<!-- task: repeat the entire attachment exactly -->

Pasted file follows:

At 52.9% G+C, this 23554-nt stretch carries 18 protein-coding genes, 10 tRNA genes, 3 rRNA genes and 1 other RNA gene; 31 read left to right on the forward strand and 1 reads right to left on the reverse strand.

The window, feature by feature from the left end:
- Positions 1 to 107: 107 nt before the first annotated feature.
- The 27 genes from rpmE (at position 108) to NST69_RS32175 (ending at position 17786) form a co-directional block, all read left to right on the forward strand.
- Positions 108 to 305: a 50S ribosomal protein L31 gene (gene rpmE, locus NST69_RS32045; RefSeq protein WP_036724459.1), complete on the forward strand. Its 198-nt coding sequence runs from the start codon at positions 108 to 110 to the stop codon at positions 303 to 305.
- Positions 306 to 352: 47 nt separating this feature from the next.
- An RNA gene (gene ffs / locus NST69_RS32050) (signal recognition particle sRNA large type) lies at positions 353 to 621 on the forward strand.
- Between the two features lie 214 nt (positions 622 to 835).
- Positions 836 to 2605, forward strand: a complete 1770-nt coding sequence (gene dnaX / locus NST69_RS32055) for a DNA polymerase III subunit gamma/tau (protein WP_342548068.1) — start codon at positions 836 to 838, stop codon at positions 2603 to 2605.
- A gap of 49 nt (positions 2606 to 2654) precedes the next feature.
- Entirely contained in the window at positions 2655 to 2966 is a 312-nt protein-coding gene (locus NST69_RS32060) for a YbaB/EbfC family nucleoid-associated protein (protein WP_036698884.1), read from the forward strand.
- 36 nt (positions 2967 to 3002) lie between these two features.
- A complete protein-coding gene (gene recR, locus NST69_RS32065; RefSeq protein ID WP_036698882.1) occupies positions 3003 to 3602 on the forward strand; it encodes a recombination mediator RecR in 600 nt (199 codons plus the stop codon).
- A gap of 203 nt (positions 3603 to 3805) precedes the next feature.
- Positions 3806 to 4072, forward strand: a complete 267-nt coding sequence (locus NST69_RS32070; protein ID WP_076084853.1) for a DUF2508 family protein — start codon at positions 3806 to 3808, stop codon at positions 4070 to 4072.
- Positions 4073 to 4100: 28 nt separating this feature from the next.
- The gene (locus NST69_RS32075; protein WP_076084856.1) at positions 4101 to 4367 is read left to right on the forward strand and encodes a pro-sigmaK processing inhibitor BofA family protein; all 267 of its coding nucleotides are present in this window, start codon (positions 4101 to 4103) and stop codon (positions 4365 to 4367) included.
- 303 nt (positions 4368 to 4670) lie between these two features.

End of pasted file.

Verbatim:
At 52.9% G+C, this 23554-nt stretch carries 18 protein-coding genes, 10 tRNA genes, 3 rRNA genes and 1 other RNA gene; 31 read left to right on the forward strand and 1 reads right to left on the reverse strand.

The window, feature by feature from the left end:
- Positions 1 to 107: 107 nt before the first annotated feature.
- The 27 genes from rpmE (at position 108) to NST69_RS32175 (ending at position 17786) form a co-directional block, all read left to right on the forward strand.
- Positions 108 to 305: a 50S ribosomal protein L31 gene (gene rpmE, locus NST69_RS32045; RefSeq protein WP_036724459.1), complete on the forward strand. Its 198-nt coding sequence runs from the start codon at positions 108 to 110 to the stop codon at positions 303 to 305.
- Positions 306 to 352: 47 nt separating this feature from the next.
- An RNA gene (gene ffs / locus NST69_RS32050) (signal recognition particle sRNA large type) lies at positions 353 to 621 on the forward strand.
- Between the two features lie 214 nt (positions 622 to 835).
- Positions 836 to 2605, forward strand: a complete 1770-nt coding sequence (gene dnaX / locus NST69_RS32055) for a DNA polymerase III subunit gamma/tau (protein WP_342548068.1) — start codon at positions 836 to 838, stop codon at positions 2603 to 2605.
- A gap of 49 nt (positions 2606 to 2654) precedes the next feature.
- Entirely contained in the window at positions 2655 to 2966 is a 312-nt protein-coding gene (locus NST69_RS32060) for a YbaB/EbfC family nucleoid-associated protein (protein WP_036698884.1), read from the forward strand.
- 36 nt (positions 2967 to 3002) lie between these two features.
- A complete protein-coding gene (gene recR, locus NST69_RS32065; RefSeq protein ID WP_036698882.1) occupies positions 3003 to 3602 on the forward strand; it encodes a recombination mediator RecR in 600 nt (199 codons plus the stop codon).
- A gap of 203 nt (positions 3603 to 3805) precedes the next feature.
- Positions 3806 to 4072, forward strand: a complete 267-nt coding sequence (locus NST69_RS32070; protein ID WP_076084853.1) for a DUF2508 family protein — start codon at positions 3806 to 3808, stop codon at positions 4070 to 4072.
- Positions 4073 to 4100: 28 nt separating this feature from the next.
- The gene (locus NST69_RS32075; protein WP_076084856.1) at positions 4101 to 4367 is read left to right on the forward strand and encodes a pro-sigmaK processing inhibitor BofA family protein; all 267 of its coding nucleotides are present in this window, start codon (positions 4101 to 4103) and stop codon (positions 4365 to 4367) included.
- 303 nt (positions 4368 to 4670) lie between these two features.